ECB ready to act, keeps eye on bank stocks, oil prices: Draghi

Mon Feb 15, 2016 12:54pm EST
 
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By Francesco Guarascio and Balazs Koranyi

BRUSSELS/FRANKFURT (Reuters) - The European Central Bank is ready to ease policy further in March, President Mario Draghi said on Monday, highlighting risks from financial market volatility, a global slowdown in growth and low oil prices.

The ECB will examine risks emanating from weaker emerging market growth and look at whether plunging crude prices along with market turbulence could derail its efforts to boost inflation, Draghi told lawmakers in the European Parliament.

The ECB has missed its inflation target of close to 2 percent for three straight years and policymakers fear that a failure to get prices rising again would erode public confidence in the bank, rendering monetary policy ineffective and leaving Europe stuck in a trap of zero price growth.

"First, we will examine the strength of the pass-through of low imported inflation to domestic wage and price formation and to inflation expectations," Draghi said about the March 10 meeting of governors.

"Second, in the light of the recent financial turmoil, we will analyze the state of transmission of our monetary impulses by the financial system and in particular by banks," he added. "If either of these two factors entail downward risks to price stability, we will not hesitate to act."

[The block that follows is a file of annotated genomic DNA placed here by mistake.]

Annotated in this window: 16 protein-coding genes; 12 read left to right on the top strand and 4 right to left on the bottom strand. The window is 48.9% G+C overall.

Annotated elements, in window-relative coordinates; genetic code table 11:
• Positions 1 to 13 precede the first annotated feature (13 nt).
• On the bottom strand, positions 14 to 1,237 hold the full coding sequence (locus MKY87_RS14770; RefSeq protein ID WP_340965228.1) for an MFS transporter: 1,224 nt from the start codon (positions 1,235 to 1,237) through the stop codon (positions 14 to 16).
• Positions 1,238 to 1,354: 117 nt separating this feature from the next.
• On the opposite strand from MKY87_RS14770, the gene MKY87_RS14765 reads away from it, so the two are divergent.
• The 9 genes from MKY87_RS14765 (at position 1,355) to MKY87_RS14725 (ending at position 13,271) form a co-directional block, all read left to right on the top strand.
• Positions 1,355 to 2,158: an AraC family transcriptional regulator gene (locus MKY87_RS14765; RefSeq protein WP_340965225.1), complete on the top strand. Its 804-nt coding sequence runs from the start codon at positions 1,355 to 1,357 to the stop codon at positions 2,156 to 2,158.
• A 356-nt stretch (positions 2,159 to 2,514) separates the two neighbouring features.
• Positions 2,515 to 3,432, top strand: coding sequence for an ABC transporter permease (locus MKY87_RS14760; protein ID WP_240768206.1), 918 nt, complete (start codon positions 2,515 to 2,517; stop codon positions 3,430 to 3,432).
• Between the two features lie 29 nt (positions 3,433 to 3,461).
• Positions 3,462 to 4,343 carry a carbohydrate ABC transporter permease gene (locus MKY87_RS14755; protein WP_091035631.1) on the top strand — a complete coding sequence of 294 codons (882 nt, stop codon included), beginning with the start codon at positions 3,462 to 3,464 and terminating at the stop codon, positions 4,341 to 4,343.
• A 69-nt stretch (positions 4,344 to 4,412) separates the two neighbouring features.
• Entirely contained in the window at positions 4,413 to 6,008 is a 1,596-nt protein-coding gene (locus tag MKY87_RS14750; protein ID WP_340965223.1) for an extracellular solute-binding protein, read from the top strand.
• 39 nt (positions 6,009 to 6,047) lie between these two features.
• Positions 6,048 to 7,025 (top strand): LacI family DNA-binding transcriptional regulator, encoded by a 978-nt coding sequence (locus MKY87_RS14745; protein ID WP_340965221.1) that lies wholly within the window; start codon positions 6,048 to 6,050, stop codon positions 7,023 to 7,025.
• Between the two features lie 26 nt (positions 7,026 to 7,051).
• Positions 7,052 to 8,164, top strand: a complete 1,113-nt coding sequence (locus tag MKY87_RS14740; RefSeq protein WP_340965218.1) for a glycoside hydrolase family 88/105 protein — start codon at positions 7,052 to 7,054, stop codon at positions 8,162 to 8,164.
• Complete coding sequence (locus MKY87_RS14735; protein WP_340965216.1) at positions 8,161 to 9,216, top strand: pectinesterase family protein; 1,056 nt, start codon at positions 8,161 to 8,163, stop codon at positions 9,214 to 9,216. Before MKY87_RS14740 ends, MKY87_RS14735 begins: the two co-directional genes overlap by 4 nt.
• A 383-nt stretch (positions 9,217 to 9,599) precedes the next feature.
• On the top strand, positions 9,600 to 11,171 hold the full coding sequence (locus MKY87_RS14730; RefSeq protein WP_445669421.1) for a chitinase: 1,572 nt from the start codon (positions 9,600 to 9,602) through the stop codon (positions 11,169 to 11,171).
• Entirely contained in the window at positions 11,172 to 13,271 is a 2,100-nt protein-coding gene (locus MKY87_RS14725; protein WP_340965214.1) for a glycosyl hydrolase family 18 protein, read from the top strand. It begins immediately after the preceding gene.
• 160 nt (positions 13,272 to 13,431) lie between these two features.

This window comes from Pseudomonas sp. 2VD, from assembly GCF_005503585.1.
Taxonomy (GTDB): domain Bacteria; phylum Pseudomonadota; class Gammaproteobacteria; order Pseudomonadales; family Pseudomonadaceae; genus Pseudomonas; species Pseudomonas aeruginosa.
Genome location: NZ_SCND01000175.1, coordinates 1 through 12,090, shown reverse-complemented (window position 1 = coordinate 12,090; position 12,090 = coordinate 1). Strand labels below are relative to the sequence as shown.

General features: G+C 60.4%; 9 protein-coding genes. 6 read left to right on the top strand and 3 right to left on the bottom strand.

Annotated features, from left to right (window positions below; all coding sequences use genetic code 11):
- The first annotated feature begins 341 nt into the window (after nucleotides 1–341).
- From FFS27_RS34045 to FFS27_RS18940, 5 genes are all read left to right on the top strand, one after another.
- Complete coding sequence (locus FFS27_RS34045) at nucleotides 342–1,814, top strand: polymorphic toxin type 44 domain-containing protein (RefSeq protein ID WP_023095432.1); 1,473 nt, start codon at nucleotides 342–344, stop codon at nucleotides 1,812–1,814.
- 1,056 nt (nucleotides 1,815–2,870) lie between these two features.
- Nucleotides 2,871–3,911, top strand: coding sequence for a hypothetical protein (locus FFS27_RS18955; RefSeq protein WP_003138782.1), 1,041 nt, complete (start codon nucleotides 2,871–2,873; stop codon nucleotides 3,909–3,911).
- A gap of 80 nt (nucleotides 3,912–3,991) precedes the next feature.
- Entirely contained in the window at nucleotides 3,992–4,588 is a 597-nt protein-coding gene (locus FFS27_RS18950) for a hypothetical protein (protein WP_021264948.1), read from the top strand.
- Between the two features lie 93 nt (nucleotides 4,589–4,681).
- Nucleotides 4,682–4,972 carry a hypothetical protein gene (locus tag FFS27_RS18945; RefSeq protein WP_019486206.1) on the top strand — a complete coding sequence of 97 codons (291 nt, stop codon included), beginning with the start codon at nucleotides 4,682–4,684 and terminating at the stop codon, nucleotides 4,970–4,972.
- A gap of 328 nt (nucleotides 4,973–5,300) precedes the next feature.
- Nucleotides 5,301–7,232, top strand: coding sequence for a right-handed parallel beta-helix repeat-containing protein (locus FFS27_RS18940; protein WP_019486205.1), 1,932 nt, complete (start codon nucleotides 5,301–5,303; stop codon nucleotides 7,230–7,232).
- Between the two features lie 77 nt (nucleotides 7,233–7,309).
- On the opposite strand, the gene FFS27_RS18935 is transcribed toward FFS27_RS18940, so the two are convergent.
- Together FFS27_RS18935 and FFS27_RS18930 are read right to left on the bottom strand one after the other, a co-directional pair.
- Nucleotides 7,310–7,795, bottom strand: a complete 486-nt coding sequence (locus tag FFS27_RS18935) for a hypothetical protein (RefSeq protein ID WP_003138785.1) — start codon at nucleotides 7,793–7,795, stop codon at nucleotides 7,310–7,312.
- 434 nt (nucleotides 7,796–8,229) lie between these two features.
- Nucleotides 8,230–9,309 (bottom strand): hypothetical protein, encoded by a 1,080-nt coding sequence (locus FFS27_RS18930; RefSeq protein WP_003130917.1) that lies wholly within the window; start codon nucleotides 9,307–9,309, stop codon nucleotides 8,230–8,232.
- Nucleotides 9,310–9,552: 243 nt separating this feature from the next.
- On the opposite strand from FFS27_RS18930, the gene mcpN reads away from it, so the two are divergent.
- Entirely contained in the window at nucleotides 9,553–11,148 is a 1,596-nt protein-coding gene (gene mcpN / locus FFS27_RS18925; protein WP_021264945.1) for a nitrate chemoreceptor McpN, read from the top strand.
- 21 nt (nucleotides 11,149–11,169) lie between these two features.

Weeks of heightened market volatility has reversed much of the impact of the ECB's December easing, increasing pressure on the bank to ease further in March.

"Draghi moved beyond just the economic risks to the ECB’s forecasts - and included financial volatility and weakness of banks as a trigger for policy expansion," Citi strategist Richard Cochinos said.

Previous warnings focused on risks to price stability but an over 20 percent fall in euro zone banking shares since the start of the year could raise the cost of capital for banks, potentially holding back lending and reducing the effectiveness of the ECB's 1.5 trillion euro ($1.7 trillion) quantitative easing scheme.   Continued...

 
European Central Bank (ECB) President Mario Draghi testifies before the European Parliament's Economic and Monetary Affairs Committee in Brussels, Belgium, February 15, 2016. REUTERS/Yves Herman